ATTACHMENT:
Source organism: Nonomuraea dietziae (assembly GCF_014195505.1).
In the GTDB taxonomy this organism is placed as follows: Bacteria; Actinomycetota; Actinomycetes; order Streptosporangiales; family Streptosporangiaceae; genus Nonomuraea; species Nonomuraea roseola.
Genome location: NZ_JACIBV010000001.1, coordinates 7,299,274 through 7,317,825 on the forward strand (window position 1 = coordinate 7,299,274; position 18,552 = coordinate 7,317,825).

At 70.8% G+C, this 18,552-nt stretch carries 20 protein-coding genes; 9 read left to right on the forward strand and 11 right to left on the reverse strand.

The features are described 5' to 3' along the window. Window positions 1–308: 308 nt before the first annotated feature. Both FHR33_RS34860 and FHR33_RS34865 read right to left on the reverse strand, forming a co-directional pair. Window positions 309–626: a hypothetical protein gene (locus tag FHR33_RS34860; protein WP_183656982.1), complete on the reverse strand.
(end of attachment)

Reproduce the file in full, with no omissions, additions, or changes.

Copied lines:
Source organism: Nonomuraea dietziae (assembly GCF_014195505.1).
In the GTDB taxonomy this organism is placed as follows: Bacteria; Actinomycetota; Actinomycetes; order Streptosporangiales; family Streptosporangiaceae; genus Nonomuraea; species Nonomuraea roseola.
Genome location: NZ_JACIBV010000001.1, coordinates 7,299,274 through 7,317,825 on the forward strand (window position 1 = coordinate 7,299,274; position 18,552 = coordinate 7,317,825).

At 70.8% G+C, this 18,552-nt stretch carries 20 protein-coding genes; 9 read left to right on the forward strand and 11 right to left on the reverse strand.

The features are described 5' to 3' along the window. Window positions 1–308: 308 nt before the first annotated feature. Both FHR33_RS34860 and FHR33_RS34865 read right to left on the reverse strand, forming a co-directional pair. Window positions 309–626: a hypothetical protein gene (locus tag FHR33_RS34860; protein WP_183656982.1), complete on the reverse strand.